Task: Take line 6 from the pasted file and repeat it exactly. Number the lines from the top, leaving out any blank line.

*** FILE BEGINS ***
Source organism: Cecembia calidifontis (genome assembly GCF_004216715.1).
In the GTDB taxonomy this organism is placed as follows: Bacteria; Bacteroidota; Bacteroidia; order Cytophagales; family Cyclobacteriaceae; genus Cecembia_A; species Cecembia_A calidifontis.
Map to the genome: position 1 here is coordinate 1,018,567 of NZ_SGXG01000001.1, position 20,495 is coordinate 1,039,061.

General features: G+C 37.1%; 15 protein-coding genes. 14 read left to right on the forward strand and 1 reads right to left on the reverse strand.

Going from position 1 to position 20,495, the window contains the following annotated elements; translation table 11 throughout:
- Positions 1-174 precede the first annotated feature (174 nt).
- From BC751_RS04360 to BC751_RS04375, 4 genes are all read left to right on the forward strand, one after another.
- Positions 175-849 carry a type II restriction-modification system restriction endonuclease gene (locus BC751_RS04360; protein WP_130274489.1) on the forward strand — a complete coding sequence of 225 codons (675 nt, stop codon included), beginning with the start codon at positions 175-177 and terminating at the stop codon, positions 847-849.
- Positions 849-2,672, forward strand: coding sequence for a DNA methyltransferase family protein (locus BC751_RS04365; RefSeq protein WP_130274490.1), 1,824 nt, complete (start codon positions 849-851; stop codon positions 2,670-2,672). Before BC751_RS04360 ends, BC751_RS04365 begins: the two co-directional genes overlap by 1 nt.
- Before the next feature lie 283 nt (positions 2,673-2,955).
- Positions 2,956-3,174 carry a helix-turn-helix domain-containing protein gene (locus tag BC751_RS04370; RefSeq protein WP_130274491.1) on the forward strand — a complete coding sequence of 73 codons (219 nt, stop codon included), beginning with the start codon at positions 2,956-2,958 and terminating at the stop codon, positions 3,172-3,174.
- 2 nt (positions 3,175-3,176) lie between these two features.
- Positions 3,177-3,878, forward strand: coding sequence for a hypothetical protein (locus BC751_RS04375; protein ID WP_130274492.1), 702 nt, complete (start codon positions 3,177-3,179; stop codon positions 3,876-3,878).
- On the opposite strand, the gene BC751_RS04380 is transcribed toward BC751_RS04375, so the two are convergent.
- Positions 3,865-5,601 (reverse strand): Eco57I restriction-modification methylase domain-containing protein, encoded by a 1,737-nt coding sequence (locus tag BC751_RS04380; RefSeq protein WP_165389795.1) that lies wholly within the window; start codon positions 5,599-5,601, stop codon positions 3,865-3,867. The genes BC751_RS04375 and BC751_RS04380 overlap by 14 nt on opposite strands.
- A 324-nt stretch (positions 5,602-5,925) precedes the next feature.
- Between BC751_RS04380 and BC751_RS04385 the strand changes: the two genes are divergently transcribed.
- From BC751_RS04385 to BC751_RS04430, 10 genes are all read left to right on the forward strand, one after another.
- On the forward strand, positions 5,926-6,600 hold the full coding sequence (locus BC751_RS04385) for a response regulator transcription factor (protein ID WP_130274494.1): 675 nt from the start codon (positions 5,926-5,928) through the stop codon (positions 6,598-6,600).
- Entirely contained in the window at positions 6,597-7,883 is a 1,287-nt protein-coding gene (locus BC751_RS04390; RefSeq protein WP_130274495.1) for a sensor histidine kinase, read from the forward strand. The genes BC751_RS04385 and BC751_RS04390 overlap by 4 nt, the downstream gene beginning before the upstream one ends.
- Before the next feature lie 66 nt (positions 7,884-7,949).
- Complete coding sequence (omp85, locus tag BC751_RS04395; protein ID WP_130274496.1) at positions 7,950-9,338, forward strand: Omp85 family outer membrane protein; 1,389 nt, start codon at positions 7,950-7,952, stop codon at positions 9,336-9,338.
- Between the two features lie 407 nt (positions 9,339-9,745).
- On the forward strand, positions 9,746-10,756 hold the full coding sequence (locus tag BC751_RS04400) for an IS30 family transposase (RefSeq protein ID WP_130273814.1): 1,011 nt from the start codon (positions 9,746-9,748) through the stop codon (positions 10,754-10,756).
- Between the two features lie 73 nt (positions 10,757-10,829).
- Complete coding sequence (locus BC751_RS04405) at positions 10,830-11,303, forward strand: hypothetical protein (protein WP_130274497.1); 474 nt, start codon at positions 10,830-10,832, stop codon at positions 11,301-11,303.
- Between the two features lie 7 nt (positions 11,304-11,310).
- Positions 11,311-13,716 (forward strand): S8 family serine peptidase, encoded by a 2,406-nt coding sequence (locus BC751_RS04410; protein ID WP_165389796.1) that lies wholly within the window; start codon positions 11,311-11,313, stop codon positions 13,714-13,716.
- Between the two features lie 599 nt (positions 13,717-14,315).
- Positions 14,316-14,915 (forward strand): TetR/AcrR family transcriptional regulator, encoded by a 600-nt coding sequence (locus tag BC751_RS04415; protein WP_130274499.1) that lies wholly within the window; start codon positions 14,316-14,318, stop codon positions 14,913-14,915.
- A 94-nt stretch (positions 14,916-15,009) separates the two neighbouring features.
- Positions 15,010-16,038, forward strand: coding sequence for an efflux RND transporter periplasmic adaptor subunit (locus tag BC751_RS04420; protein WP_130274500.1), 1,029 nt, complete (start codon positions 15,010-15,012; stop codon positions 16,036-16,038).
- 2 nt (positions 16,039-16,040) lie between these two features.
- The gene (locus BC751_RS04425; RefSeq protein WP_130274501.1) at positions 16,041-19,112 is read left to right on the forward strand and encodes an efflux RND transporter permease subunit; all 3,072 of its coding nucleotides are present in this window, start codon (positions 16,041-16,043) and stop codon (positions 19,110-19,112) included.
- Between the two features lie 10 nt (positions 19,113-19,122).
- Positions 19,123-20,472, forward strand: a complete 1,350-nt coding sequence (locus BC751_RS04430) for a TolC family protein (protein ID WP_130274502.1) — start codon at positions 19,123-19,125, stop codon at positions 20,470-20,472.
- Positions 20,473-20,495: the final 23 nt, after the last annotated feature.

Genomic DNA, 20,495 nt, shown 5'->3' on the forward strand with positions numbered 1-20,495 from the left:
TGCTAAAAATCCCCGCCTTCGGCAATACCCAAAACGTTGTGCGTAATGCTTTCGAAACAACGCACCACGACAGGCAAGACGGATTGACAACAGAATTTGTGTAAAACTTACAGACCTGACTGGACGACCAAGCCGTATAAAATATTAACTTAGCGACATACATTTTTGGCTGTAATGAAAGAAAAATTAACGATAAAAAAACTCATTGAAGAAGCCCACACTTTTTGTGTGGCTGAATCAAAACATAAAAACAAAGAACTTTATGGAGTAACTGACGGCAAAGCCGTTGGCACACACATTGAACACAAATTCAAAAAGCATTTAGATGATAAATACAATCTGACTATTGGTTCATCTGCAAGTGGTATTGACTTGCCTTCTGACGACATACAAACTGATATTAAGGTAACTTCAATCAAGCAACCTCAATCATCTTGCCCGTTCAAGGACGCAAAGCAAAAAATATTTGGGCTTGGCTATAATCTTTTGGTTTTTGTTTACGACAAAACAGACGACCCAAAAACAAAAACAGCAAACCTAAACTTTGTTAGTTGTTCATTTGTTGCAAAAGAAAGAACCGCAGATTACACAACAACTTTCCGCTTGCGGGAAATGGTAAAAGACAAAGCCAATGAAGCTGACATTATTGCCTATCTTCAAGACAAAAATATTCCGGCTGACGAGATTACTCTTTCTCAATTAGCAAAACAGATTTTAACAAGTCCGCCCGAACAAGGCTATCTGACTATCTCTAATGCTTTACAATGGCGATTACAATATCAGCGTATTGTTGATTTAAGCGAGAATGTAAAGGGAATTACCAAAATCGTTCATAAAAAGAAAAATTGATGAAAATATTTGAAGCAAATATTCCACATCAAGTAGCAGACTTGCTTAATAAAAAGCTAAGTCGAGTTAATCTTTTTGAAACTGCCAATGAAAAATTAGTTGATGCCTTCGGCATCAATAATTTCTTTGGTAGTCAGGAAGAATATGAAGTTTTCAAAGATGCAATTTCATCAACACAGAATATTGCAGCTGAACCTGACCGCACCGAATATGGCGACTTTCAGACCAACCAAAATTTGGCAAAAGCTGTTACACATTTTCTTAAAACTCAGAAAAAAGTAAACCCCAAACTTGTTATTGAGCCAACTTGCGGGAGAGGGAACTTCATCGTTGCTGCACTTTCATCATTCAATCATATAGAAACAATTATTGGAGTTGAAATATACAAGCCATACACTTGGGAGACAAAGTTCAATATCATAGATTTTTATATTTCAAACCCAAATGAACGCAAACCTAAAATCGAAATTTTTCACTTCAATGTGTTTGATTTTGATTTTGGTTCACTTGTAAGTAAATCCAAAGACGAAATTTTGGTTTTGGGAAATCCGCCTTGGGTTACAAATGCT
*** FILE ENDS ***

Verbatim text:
- Positions 1-174 precede the first annotated feature (174 nt).